The Cross-Section of Expected Stock Returns

Fama, Eugene F. and Kenneth R. French, 1992, “The Cross-Section of Expected Stock Returns,” The Journal of Finance 47 (2), 427-465.

Purpose:  This paper evaluates the joint effect of market beta, firm size, E/P ratio, leverage, and book-to-market equity in explaining the cross-section of average stock returns on NYSE, AMEX, and NASDAQ.

Findings:  Beta does not explain the cross-section of average returns.  Size and book-to-market equity each have explanative power both when used alone and in the presence of other variables.

Motivation:  The Sharpe, Lintner, and Black asset pricing model (beta) has been very influential, but there are notable exceptions to its premises.  Banz (1981) finds a significant size effect.  Bhandari (1988) finds a leverage effect.  Others have argued for effects of the book-to-market equity ratio and the earnings-to-price ratio.  Furthermore, Reinganum (1981) and Lakonishok and Shapiro (1986) find that the beta-return relationship disappears after 1963.


  • Data:  Nonfinancial NYSE, AMEX, and NASDAQ firms from 1962-1989
    • Monthly return data from CRSP
    • Annual accounting data from COMPUSTAT
  • Create portfolios based on size and pre-ranked beta (using trailing data)
  • Calculate the beta for each portfolio-year and assign it to each stock in that portfolio-year
  • Fama-MacBeth Regressions
    • Beta-size portfolios
      • For each month, for the entire cross-section, regress average return on beta, ln(ME), ln(BE/ME), ln(A/ME), ln(A/BE), and E/P
      • Sort stocks into 10 size deciles and then into 100 sub-deciles on “pre-ranking” beta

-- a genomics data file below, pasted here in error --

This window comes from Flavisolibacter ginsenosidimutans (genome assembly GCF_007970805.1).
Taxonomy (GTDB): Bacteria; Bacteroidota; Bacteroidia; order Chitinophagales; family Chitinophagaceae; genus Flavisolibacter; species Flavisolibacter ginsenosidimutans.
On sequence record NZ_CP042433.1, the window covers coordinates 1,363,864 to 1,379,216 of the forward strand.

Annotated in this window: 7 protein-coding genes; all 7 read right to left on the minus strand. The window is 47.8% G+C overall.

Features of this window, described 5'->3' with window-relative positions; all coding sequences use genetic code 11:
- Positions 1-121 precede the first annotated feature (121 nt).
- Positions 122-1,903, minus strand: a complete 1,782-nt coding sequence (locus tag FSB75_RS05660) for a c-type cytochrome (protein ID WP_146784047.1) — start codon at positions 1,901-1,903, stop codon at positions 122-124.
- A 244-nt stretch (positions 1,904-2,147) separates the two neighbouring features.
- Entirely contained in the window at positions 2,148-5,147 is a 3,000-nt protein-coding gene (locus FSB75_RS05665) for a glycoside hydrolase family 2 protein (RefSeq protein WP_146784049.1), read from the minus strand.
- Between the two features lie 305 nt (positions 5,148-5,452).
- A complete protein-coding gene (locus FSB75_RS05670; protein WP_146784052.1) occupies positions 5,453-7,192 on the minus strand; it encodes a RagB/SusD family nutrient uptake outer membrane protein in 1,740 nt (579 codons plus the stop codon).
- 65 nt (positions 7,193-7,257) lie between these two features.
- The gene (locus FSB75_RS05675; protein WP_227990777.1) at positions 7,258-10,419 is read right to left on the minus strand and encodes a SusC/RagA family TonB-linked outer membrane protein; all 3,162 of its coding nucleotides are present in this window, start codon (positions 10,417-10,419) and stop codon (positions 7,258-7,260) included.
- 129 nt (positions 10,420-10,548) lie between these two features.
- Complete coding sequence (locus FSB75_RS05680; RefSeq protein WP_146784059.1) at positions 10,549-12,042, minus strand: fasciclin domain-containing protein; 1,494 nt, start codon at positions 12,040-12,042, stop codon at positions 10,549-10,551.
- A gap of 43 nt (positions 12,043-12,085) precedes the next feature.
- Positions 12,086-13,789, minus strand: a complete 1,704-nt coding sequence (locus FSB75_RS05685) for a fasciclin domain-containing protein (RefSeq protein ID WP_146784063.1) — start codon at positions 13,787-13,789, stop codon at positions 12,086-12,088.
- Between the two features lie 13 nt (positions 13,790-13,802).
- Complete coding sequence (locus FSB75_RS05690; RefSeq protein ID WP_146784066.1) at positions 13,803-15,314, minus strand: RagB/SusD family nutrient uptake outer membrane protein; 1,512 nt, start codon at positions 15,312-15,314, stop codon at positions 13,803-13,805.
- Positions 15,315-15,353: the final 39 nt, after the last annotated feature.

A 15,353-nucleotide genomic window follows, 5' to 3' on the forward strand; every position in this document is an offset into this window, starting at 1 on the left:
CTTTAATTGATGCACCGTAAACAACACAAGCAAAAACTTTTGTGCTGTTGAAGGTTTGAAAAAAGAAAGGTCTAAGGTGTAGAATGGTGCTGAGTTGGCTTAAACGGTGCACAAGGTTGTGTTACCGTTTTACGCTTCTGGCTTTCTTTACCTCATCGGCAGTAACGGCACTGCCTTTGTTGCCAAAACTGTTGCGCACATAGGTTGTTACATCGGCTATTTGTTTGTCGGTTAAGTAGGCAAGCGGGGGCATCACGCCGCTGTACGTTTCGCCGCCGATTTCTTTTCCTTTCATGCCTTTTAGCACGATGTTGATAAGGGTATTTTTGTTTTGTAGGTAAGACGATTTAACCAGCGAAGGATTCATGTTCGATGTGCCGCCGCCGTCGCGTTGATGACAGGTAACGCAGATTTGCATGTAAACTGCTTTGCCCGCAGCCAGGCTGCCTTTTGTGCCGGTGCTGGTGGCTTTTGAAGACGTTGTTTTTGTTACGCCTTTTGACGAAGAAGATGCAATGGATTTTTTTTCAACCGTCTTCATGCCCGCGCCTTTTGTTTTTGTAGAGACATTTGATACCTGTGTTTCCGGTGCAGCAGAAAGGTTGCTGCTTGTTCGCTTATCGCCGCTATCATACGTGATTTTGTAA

• pre-ranking beta is each security’s beta for the 60 months prior to portfolio creation (requiring at least 24 months of data for inclusion in any portfolio)
        • Pre-ranking beta cutoffs are established using only NYSE stocks
    • Book-to-market portfolios and E/P portfolios
      • formed in a similar manner, with stocks sorted on either BE/ME or E/P
    • Size & book-to-market portfolios
      • Match accounting data for fiscal year-ends in calendar year t-1 to returns for the period starting in July of year t and ending in June of year t+1.
      • Use market equity in December of year t-1 to calculate leverage, book-to-market, and E/P ratios.
      • Use market equity in June of year t to measure size.
      • sort stocks into 10 market equity deciles, then into 100 book-to-market sub-deciles.


  • Controlling for size, there is no relationship between beta and average return
  • Size is significant in predicting average returns
  • Book-to-market equity is also significant in predicting average returns, and has an even bigger effect than size
  • The effects of leverage and E/P are captured by size and book-to-market equity